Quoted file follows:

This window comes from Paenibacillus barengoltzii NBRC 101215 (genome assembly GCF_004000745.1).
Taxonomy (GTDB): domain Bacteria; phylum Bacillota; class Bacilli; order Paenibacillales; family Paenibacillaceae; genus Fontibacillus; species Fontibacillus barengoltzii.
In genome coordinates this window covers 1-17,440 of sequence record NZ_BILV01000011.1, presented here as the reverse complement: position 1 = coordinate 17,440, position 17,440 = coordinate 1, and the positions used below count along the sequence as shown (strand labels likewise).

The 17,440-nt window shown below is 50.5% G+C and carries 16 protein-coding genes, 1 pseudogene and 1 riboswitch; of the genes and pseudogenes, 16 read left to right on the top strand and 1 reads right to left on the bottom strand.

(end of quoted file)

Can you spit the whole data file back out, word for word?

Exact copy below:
This window comes from Paenibacillus barengoltzii NBRC 101215 (genome assembly GCF_004000745.1).
Taxonomy (GTDB): domain Bacteria; phylum Bacillota; class Bacilli; order Paenibacillales; family Paenibacillaceae; genus Fontibacillus; species Fontibacillus barengoltzii.
In genome coordinates this window covers 1-17,440 of sequence record NZ_BILV01000011.1, presented here as the reverse complement: position 1 = coordinate 17,440, position 17,440 = coordinate 1, and the positions used below count along the sequence as shown (strand labels likewise).

The 17,440-nt window shown below is 50.5% G+C and carries 16 protein-coding genes, 1 pseudogene and 1 riboswitch; of the genes and pseudogenes, 16 read left to right on the top strand and 1 reads right to left on the bottom strand.